Hatzalah is suing a Florida-based Jewish rescue service that employs women

New York-based Jewish emergency medical service Chevra Hatzalah is trying to wipe out a similar group in Florida — because they employ female paramedics, claims the founder of the Sunshine State volunteer program.

When Isaac Hersh, 30, founded the Hatzalah of Palm Beach and the Hatzalah of South Florida last year — modeled after the Big Apple’s Chevra Hatzalah EMS Corp — he was proud to be giving back to his Orthodox Jewish community.

But now Hersh says he’s drowning in legal fees after Chevra Hatzalah sued him in November for using part of his name. He claims the lawsuit is actually a ploy by the Big Apple service to maintain market control and punish him for hiring women.

Allowing women to be paramedics is “a highly controversial move in the eyes of Chevra Hatzalah, who has a strict policy that Orthodox men are the only applicants allowed to join in most capacities,” Hersh said in a statement to The Post.

Still, “our initial reaction was one of shock,” he said of the lawsuit, adding that it was “unimaginable to believe that one life-saving nonprofit would behave this way toward another.”

In its 12-page complaint, Chevra Hatzalah, officially Hatzoloh Incorporated, alleged that Hersh infringed and falsified its registered service marks.

Isaac Hersh is interviewed on camera.
Hersh said New York-based Jewish rescue service Chevra Hatzalah sued him for using part of his name.

The suit makes no mention of female paramedics. But Hersh says he believes the impetus for the complaint was the fact that he employs both men and women.

Prior to founding the group, which he has since renamed JVAC (Jewish Volunteer Ambulance Corp), Hersh said he consulted with senior Boca Raton Rabbinic leaders and received written approval for women to fill all roles in his volunteer ambulance service.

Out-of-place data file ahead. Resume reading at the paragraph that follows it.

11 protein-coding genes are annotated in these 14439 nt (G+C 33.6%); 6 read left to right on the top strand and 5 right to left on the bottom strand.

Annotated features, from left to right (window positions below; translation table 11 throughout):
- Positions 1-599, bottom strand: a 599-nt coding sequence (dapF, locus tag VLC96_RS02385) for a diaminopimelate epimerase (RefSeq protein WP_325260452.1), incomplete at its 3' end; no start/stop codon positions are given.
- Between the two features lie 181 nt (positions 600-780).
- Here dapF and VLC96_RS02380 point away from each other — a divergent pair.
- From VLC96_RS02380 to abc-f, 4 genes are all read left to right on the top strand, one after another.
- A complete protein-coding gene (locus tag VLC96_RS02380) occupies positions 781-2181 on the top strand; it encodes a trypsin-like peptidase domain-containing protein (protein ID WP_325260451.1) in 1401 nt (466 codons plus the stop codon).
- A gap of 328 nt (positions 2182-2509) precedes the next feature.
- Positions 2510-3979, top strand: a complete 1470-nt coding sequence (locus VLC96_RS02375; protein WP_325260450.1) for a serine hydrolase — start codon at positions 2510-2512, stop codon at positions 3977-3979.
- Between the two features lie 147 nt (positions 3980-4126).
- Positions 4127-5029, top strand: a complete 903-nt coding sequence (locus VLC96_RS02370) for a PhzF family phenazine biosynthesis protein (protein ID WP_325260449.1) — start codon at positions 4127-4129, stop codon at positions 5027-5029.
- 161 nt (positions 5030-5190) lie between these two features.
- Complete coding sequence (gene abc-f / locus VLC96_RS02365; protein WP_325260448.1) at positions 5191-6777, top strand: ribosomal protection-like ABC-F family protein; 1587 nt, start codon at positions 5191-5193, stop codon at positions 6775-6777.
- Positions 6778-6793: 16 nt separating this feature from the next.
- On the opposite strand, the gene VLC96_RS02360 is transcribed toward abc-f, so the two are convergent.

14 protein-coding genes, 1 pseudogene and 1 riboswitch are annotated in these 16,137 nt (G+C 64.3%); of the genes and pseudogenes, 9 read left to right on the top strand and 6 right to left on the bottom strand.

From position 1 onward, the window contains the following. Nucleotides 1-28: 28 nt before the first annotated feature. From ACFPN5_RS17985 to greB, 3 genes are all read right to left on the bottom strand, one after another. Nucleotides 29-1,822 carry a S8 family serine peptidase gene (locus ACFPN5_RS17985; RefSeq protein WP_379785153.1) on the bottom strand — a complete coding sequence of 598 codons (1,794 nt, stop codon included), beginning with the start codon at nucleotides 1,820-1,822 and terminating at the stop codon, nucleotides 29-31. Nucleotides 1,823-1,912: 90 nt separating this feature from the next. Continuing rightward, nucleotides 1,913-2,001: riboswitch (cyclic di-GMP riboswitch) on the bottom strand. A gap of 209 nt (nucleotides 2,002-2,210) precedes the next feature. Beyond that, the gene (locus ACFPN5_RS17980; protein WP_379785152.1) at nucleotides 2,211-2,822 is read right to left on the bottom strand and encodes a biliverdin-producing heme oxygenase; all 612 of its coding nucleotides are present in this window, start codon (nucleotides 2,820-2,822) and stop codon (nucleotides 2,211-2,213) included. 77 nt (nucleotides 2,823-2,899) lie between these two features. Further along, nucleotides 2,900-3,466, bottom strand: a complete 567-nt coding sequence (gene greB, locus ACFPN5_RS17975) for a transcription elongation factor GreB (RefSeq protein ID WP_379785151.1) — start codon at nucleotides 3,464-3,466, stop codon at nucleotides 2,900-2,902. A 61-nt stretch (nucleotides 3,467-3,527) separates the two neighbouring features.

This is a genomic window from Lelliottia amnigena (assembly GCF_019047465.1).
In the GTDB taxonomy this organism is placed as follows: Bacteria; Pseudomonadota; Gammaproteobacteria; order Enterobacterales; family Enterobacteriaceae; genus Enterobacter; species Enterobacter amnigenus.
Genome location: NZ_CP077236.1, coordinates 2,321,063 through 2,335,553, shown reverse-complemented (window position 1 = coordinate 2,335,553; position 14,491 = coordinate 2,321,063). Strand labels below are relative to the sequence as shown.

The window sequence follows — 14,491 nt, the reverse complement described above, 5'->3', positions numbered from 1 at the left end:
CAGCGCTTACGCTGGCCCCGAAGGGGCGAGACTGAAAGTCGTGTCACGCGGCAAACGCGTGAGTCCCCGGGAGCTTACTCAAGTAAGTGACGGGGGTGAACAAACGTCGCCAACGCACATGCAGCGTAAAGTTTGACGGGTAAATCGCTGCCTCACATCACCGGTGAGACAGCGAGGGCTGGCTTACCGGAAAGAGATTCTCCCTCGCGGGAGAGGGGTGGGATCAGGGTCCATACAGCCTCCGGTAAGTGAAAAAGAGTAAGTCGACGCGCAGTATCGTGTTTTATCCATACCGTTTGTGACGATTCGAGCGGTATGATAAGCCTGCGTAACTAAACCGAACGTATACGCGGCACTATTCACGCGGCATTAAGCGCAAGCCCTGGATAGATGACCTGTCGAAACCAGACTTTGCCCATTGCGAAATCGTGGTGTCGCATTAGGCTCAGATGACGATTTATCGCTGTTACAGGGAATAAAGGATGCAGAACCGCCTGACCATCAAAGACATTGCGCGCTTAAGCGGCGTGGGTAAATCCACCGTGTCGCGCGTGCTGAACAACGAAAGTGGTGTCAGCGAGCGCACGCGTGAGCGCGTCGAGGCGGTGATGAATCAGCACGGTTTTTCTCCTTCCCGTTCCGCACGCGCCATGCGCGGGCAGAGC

Meanwhile, Chevra Hatzalah operates as an all-male organization with no intention of changing. The group even went to great lengths to stop an all-female Jewish emergency medical service based in New York, Ezras Nashim, claiming it was indecent for women to be paramedics, The Post reported in 2019.

A van with "Hatzalah" written on the door.
Chevra Hatzalah alleged that Hersh infringed and counterfeited its registered service marks.

Chevra Hatzalah alleges in its lawsuit that Hersh’s Florida EMS Corp intentionally “creates confusion in the market.” It cited a South Florida Sun Sentinel article in which Hersh said his organization “has been serving Jewish communities around the world since the 1960s.”

But Boca Raton’s father pushed back on Chevra Hatzalah’s claims.

“The word ‘Hatzalah’ literally means ‘salvation’ in Hebrew and is used by similar volunteer EMS organizations nationally and internationally that are independent of New York’s Chevra Hatzalah,” he said.

Two people stand next to a Hatzalah van.
Chevra Hatzalah operates as an all-male organization and has no intention of changing.

Even in the New York area there are Jewish EMS groups not affiliated with Chevra Hatzalah who use “Hatzalah” in their names, The Post has found.

Hersh believes another reason for the lawsuit is Chevra Hatzalah’s quest for total market monopoly.

Six months after filing the lawsuit, the incorporated nonprofit has spent more than $150,000 fighting Hersh, two sources with direct knowledge of the group’s inner workings told the Post.

A source said he believes the number could be closer to $250,000.

A group of volunteers stand next to a Hatzalah van.
Hersh believes another reason for the lawsuit is Chevra Hatzalah’s quest for total market monopoly.

“This is money they received from donors to help sick people,” said a second source, and adding patient care should be their priority. “Donors don’t care about their brand or nonsense like that.

“Their interest is to control whatever they believe to be connected to them, even if it is very remote from their organization… They act as if Moses came down from the mountain and gave them permission to to do whatever they want,” the source added.

Chevra Hatzalah declined to comment. In an April 1 court filing, they asked Hersh to be “placed under house arrest by the US Marshals” for failing to fully comply with a restraining order.

Hersh said he and his legal team have taken extensive steps to ensure JVAC – which is already operational and has the support of the local community – fully complies with the court’s orders.

Others familiar with Chevra Hatzalah said the group is notoriously aggressive.

One of their departments, Queens Hatzolah, is currently accused of intimidating and silencing locals in Kew Garden Hills for opposing an ambulance depot they want to build on an idyllic block.

“This is a textbook based on everything we’ve seen and heard from them,” another source said of the lawsuit against Hersh. “For decades, this has been the MO of the organization.”

https://nypost.com/2022/05/29/hatzalah-suing-florida-based-jewish-ambulance-service-that-employs-women/ Hatzalah is suing a Florida-based Jewish rescue service that employs women


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